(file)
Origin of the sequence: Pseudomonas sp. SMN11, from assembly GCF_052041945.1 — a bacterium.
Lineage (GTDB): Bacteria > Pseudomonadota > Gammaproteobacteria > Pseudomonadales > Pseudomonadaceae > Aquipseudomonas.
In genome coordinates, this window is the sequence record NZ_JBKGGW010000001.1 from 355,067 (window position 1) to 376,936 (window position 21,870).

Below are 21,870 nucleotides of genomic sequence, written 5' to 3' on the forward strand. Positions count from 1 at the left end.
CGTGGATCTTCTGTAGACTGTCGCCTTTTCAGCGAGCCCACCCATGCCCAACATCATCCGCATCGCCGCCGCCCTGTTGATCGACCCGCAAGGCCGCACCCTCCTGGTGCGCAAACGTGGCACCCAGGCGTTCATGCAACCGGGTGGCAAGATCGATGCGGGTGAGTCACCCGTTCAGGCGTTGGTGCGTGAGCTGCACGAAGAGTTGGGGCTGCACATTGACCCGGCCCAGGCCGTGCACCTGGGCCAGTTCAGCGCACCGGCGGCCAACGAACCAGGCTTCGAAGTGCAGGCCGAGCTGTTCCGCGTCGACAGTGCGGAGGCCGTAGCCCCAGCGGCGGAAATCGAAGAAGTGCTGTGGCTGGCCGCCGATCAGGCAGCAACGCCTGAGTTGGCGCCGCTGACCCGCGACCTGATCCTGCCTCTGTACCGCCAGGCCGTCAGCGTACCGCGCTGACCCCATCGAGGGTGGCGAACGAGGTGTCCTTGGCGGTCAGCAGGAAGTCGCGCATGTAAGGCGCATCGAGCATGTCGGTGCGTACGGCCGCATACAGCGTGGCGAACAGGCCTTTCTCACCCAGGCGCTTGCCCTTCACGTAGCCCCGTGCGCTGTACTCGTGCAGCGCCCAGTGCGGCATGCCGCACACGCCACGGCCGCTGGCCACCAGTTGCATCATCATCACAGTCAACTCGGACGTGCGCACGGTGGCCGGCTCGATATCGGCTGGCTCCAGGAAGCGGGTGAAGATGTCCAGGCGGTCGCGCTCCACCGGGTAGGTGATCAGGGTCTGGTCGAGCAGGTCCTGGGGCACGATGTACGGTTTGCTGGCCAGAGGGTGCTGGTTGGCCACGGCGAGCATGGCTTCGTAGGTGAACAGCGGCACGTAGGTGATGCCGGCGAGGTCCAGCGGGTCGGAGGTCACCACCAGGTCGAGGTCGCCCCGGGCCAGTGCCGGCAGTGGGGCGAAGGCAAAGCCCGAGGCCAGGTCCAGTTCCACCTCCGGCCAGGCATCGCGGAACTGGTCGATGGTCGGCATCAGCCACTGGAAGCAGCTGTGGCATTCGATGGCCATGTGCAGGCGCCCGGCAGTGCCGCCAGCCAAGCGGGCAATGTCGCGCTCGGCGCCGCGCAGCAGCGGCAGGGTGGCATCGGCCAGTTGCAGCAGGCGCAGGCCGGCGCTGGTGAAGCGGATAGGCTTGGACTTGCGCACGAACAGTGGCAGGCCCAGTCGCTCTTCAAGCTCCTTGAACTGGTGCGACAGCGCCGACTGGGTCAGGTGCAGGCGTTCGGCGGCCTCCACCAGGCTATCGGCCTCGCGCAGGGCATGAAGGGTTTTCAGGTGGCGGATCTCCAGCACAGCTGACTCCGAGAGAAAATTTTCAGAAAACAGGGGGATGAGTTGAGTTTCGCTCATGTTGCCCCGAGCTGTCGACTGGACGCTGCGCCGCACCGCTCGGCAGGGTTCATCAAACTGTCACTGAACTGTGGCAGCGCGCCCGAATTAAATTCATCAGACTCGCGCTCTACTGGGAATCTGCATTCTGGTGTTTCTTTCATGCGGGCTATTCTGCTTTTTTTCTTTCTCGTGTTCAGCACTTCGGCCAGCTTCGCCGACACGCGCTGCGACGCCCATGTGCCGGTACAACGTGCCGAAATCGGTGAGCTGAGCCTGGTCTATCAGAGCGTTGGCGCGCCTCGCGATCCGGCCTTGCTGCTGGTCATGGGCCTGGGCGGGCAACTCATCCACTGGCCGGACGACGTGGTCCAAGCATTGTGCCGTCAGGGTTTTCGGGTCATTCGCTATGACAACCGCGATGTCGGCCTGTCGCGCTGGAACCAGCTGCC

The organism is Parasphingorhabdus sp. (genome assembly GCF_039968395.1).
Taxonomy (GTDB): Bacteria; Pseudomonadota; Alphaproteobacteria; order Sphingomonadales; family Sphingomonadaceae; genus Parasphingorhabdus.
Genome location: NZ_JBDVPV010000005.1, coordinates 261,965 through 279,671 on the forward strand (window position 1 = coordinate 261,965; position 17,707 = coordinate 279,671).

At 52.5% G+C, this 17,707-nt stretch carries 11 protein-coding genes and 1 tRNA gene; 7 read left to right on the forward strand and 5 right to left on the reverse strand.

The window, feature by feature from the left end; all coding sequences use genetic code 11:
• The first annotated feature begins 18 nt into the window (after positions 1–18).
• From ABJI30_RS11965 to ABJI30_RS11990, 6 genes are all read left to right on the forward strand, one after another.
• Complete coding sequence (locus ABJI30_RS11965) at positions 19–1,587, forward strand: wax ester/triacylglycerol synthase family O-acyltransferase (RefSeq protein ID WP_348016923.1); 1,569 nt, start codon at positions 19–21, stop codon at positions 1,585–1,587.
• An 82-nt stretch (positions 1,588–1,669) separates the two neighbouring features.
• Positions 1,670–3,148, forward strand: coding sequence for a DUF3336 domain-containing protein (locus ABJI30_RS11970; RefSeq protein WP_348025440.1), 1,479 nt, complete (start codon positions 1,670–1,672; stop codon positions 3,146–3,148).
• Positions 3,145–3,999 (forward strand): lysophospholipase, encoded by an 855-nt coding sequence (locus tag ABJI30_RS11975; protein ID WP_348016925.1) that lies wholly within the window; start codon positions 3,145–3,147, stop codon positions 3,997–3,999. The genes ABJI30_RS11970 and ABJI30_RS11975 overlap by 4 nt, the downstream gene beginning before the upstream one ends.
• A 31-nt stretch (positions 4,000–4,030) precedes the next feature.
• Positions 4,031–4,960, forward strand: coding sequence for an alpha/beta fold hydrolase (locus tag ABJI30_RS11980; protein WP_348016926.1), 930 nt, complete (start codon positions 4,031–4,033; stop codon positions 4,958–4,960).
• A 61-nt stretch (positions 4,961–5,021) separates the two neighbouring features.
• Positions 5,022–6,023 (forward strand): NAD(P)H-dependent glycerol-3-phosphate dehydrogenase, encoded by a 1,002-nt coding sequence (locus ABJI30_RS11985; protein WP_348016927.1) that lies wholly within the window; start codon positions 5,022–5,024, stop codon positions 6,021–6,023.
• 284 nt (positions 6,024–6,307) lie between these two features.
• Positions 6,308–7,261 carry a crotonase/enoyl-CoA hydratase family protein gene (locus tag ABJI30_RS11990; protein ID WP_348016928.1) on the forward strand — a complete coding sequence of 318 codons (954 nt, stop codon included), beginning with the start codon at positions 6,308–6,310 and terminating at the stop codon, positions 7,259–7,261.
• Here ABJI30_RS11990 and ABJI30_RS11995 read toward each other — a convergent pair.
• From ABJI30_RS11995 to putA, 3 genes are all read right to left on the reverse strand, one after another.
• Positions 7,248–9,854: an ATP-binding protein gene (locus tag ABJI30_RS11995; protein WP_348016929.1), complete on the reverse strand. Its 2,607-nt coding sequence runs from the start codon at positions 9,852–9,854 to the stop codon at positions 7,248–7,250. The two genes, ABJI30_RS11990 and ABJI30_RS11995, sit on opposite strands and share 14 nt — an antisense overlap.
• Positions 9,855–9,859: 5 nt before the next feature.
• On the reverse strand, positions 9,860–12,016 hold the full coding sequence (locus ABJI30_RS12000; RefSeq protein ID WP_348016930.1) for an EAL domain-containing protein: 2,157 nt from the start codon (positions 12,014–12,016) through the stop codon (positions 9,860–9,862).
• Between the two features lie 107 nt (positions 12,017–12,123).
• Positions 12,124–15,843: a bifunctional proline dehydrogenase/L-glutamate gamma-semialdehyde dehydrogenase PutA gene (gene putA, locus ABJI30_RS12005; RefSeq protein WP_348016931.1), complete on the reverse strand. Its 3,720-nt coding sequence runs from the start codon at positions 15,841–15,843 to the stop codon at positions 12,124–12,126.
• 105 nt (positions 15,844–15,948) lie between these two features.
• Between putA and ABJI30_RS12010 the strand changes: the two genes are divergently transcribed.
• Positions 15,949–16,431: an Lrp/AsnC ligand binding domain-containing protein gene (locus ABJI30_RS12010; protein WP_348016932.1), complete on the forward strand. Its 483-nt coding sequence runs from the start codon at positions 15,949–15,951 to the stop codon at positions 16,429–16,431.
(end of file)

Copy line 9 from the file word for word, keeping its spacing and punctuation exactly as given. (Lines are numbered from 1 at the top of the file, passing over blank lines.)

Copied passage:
At 52.5% G+C, this 17,707-nt stretch carries 11 protein-coding genes and 1 tRNA gene; 7 read left to right on the forward strand and 5 right to left on the reverse strand.